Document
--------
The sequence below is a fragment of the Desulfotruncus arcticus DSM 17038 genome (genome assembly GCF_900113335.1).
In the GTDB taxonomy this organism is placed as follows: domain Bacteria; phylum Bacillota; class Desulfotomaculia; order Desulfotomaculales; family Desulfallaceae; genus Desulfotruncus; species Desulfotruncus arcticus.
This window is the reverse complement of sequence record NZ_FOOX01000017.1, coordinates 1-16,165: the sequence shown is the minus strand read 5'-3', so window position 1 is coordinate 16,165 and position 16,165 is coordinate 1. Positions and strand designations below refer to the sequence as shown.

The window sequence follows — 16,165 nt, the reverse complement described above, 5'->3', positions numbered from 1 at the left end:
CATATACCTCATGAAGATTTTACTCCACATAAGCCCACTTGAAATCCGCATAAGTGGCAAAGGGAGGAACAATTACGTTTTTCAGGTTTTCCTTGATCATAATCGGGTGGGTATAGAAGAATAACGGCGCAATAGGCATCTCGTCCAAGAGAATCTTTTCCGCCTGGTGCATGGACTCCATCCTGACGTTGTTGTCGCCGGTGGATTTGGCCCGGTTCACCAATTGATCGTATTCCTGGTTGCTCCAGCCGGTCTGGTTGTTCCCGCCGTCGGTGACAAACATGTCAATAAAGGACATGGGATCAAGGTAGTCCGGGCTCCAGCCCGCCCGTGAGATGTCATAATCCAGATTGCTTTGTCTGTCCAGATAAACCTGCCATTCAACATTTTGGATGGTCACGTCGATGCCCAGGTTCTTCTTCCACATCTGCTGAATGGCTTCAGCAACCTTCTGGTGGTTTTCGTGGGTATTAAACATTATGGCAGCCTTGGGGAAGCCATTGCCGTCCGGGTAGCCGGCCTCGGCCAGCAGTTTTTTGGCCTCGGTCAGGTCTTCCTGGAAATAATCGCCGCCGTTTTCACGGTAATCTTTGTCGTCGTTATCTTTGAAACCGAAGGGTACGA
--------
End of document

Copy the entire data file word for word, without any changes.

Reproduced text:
The sequence below is a fragment of the Desulfotruncus arcticus DSM 17038 genome (genome assembly GCF_900113335.1).
In the GTDB taxonomy this organism is placed as follows: domain Bacteria; phylum Bacillota; class Desulfotomaculia; order Desulfotomaculales; family Desulfallaceae; genus Desulfotruncus; species Desulfotruncus arcticus.
This window is the reverse complement of sequence record NZ_FOOX01000017.1, coordinates 1-16,165: the sequence shown is the minus strand read 5'-3', so window position 1 is coordinate 16,165 and position 16,165 is coordinate 1. Positions and strand designations below refer to the sequence as shown.

The window sequence follows — 16,165 nt, the reverse complement described above, 5'->3', positions numbered from 1 at the left end:
CATATACCTCATGAAGATTTTACTCCACATAAGCCCACTTGAAATCCGCATAAGTGGCAAAGGGAGGAACAATTACGTTTTTCAGGTTTTCCTTGATCATAATCGGGTGGGTATAGAAGAATAACGGCGCAATAGGCATCTCGTCCAAGAGAATCTTTTCCGCCTGGTGCATGGACTCCATCCTGACGTTGTTGTCGCCGGTGGATTTGGCCCGGTTCACCAATTGATCGTATTCCTGGTTGCTCCAGCCGGTCTGGTTGTTCCCGCCGTCGGTGACAAACATGTCAATAAAGGACATGGGATCAAGGTAGTCCGGGCTCCAGCCCGCCCGTGAGATGTCATAATCCAGATTGCTTTGTCTGTCCAGATAAACCTGCCATTCAACATTTTGGATGGTCACGTCGATGCCCAGGTTCTTCTTCCACATCTGCTGAATGGCTTCAGCAACCTTCTGGTGGTTTTCGTGGGTATTAAACATTATGGCAGCCTTGGGGAAGCCATTGCCGTCCGGGTAGCCGGCCTCGGCCAGCAGTTTTTTGGCCTCGGTCAGGTCTTCCTGGAAATAATCGCCGCCGTTTTCACGGTAATCTTTGTCGTCGTTATCTTTGAAACCGAAGGGTACGA